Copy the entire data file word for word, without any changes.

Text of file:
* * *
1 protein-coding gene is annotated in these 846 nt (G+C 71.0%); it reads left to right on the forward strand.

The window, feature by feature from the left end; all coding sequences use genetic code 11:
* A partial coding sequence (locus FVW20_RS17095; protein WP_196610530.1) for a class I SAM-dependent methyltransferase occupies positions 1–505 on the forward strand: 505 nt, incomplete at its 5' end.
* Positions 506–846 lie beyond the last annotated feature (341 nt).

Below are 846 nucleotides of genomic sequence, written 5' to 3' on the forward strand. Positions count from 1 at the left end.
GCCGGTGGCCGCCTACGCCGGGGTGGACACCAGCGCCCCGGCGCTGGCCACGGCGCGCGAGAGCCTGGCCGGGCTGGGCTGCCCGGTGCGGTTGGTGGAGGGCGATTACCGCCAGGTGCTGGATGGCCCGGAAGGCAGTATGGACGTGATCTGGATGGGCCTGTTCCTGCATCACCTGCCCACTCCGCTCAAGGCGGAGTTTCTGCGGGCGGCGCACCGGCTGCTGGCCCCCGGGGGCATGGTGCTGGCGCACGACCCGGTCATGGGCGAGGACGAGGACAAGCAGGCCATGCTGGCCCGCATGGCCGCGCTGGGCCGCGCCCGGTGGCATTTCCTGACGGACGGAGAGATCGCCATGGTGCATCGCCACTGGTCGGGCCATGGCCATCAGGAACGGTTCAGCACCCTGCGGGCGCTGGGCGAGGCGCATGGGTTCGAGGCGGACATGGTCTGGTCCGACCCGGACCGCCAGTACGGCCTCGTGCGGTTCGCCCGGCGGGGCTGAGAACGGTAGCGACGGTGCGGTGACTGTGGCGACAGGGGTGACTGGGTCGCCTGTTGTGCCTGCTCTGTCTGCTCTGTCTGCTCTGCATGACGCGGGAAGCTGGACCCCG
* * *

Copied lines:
1 protein-coding gene is annotated in these 846 nt (G+C 71.0%); it reads left to right on the forward strand.

The window, feature by feature from the left end; all coding sequences use genetic code 11:
* A partial coding sequence (locus FVW20_RS17095; protein WP_196610530.1) for a class I SAM-dependent methyltransferase occupies positions 1–505 on the forward strand: 505 nt, incomplete at its 5' end.
* Positions 506–846 lie beyond the last annotated feature (341 nt).

Below are 846 nucleotides of genomic sequence, written 5' to 3' on the forward strand. Positions count from 1 at the left end.
GCCGGTGGCCGCCTACGCCGGGGTGGACACCAGCGCCCCGGCGCTGGCCACGGCGCGCGAGAGCCTGGCCGGGCTGGGCTGCCCGGTGCGGTTGGTGGAGGGCGATTACCGCCAGGTGCTGGATGGCCCGGAAGGCAGTATGGACGTGATCTGGATGGGCCTGTTCCTGCATCACCTGCCCACTCCGCTCAAGGCGGAGTTTCTGCGGGCGGCGCACCGGCTGCTGGCCCCCGGGGGCATGGTGCTGGCGCACGACCCGGTCATGGGCGAGGACGAGGACAAGCAGGCCATGCTGGCCCGCATGGCCGCGCTGGGCCGCGCCCGGTGGCATTTCCTGACGGACGGAGAGATCGCCATGGTGCATCGCCACTGGTCGGGCCATGGCCATCAGGAACGGTTCAGCACCCTGCGGGCGCTGGGCGAGGCGCATGGGTTCGAGGCGGACATGGTCTGGTCCGACCCGGACCGCCAGTACGGCCTCGTGCGGTTCGCCCGGCGGGGCTGAGAACGGTAGCGACGGTGCGGTGACTGTGGCGACAGGGGTGACTGGGTCGCCTGTTGTGCCTGCTCTGTCTGCTCTGTCTGCTCTGCATGACGCGGGAAGCTGGACCCCG